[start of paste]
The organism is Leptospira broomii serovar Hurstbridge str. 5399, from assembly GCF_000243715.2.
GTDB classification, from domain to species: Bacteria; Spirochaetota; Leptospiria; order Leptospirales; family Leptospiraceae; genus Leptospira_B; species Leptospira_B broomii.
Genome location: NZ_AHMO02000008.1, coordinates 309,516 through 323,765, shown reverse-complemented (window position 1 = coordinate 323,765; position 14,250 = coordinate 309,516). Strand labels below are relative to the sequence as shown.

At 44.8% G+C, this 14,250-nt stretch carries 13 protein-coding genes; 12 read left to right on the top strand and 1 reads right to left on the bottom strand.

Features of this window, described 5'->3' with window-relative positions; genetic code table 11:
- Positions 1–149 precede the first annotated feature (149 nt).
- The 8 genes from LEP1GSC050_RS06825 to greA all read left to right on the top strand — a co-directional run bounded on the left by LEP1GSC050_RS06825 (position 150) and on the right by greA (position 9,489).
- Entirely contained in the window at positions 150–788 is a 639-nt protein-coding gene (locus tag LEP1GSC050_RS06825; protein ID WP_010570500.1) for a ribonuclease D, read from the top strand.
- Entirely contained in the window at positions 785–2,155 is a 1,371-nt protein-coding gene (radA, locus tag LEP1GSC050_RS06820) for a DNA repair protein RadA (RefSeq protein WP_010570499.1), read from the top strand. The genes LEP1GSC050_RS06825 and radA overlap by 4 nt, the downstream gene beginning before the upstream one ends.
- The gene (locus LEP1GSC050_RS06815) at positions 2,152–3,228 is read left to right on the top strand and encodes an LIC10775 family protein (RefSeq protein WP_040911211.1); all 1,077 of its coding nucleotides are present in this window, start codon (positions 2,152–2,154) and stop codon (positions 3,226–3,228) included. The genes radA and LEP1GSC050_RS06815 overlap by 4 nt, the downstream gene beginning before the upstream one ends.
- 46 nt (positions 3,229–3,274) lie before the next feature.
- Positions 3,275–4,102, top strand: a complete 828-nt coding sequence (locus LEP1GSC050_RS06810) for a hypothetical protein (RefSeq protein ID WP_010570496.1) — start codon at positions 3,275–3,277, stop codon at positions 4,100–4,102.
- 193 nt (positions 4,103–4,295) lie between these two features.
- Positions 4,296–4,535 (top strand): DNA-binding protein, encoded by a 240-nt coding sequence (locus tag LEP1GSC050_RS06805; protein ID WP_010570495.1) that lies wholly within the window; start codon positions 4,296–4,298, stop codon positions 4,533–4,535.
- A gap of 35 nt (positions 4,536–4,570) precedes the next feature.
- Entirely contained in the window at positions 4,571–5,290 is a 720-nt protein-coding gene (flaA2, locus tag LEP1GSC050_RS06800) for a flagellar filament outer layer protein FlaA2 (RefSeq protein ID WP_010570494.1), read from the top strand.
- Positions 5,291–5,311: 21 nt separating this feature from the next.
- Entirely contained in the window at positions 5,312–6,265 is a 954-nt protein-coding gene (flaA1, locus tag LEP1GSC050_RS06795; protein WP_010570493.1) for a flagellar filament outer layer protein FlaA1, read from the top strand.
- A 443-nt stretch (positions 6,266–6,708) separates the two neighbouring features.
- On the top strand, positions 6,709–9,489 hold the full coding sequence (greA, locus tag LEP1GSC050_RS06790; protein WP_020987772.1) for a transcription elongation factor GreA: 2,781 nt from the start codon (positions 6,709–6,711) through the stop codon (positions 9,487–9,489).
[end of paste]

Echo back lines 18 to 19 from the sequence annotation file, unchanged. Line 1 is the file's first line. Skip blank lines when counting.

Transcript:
- Entirely contained in the window at positions 5,312–6,265 is a 954-nt protein-coding gene (flaA1, locus tag LEP1GSC050_RS06795; protein WP_010570493.1) for a flagellar filament outer layer protein FlaA1, read from the top strand.
- A 443-nt stretch (positions 6,266–6,708) separates the two neighbouring features.